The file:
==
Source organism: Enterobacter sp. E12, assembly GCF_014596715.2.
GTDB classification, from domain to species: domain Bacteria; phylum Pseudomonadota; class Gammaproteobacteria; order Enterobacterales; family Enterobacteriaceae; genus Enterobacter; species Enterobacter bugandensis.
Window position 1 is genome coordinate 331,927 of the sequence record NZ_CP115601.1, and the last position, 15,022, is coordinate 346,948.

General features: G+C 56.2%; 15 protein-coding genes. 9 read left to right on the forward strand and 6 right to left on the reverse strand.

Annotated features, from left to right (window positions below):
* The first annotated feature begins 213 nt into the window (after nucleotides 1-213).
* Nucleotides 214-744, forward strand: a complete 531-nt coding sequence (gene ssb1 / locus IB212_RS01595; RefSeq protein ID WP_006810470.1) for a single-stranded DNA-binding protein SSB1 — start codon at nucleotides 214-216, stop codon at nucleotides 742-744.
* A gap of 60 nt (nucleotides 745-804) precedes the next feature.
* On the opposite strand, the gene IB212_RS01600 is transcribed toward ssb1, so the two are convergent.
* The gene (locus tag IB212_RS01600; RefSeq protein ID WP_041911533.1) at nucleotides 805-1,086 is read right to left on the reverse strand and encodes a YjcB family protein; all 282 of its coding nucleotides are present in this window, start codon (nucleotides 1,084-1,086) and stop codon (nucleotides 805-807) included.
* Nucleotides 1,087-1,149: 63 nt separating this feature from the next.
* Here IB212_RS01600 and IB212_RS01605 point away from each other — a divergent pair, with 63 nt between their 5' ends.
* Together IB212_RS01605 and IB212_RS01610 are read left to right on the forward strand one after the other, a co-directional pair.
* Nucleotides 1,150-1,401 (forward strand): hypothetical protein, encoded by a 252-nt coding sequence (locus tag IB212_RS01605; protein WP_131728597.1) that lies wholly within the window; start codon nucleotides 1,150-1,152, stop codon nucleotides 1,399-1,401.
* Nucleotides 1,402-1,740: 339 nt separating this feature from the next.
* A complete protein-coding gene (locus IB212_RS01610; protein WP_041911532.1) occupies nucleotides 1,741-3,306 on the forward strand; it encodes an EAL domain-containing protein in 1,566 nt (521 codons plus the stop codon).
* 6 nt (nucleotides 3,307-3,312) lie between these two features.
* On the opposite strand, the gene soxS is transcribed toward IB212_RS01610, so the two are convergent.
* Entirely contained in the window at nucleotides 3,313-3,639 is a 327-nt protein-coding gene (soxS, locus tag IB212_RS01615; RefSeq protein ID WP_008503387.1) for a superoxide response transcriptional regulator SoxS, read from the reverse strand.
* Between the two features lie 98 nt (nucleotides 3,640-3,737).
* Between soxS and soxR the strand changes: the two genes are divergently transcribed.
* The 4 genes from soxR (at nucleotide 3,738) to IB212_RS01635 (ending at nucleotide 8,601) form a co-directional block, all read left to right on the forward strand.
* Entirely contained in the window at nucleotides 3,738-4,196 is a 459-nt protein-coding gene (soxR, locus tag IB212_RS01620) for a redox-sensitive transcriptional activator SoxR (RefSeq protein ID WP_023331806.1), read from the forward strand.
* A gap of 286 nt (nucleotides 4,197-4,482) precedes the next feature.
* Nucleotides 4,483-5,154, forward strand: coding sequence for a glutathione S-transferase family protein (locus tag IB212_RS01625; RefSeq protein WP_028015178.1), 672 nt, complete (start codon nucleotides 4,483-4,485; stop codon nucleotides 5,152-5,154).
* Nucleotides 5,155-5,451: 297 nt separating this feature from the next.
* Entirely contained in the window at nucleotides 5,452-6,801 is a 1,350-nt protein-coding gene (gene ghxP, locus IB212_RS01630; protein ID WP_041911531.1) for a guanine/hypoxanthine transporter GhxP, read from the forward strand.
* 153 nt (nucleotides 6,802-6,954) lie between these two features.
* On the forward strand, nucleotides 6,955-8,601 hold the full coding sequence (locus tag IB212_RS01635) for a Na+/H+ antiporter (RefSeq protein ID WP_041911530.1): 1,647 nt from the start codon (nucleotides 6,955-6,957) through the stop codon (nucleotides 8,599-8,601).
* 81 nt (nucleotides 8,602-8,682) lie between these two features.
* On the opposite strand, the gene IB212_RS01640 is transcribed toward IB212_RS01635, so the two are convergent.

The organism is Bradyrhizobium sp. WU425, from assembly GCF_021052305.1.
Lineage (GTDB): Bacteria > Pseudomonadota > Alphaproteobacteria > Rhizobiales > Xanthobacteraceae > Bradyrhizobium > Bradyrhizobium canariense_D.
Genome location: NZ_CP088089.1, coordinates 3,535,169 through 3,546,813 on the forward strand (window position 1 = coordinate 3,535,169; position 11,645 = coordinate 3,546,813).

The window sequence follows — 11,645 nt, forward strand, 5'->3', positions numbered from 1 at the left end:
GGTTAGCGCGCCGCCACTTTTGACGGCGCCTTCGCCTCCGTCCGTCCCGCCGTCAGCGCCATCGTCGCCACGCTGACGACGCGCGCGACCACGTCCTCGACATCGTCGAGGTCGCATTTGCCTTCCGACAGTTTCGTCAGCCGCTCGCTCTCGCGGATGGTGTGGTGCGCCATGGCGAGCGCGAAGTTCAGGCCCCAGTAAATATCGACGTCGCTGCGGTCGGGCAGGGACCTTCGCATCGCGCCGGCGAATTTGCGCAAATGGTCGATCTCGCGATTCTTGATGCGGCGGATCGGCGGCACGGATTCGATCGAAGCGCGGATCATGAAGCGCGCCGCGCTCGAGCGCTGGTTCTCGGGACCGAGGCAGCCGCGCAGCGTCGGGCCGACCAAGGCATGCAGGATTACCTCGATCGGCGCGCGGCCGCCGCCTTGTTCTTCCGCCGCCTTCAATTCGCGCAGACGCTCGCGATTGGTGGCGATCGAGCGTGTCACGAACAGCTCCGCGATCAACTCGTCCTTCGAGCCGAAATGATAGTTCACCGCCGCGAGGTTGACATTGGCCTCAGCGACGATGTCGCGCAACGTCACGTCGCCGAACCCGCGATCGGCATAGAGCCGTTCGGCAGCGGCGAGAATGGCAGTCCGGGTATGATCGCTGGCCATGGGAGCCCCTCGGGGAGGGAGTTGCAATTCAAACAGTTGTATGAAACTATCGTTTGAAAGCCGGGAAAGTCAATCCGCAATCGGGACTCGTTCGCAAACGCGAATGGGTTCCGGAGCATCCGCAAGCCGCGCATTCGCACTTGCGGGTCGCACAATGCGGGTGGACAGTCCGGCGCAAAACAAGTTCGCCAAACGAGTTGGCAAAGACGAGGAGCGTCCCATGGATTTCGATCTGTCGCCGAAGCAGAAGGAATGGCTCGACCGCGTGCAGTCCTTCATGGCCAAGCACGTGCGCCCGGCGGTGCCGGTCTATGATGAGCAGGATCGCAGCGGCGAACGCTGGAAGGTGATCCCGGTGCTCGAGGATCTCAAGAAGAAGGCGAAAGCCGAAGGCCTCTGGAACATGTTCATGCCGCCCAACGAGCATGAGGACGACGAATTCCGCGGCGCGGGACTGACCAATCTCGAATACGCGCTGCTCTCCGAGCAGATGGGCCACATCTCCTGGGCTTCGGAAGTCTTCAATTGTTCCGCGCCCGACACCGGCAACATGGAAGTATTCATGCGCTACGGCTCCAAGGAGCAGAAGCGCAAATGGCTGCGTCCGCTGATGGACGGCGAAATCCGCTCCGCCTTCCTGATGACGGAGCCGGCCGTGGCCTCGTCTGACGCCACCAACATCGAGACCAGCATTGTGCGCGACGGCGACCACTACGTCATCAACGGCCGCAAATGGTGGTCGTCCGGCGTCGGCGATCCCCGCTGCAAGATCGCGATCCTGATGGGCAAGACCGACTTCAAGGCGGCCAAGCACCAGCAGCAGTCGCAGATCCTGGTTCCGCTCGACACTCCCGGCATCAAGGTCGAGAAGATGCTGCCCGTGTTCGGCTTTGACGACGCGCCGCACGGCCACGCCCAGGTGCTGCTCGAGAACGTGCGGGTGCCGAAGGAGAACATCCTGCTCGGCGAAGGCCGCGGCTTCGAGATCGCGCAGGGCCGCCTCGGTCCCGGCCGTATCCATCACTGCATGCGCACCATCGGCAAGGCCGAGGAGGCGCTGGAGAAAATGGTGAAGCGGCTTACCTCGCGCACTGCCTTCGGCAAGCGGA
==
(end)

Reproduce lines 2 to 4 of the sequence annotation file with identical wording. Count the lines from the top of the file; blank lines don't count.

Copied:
GTDB classification, from domain to species: domain Bacteria; phylum Pseudomonadota; class Gammaproteobacteria; order Enterobacterales; family Enterobacteriaceae; genus Enterobacter; species Enterobacter bugandensis.
Window position 1 is genome coordinate 331,927 of the sequence record NZ_CP115601.1, and the last position, 15,022, is coordinate 346,948.

General features: G+C 56.2%; 15 protein-coding genes. 9 read left to right on the forward strand and 6 right to left on the reverse strand.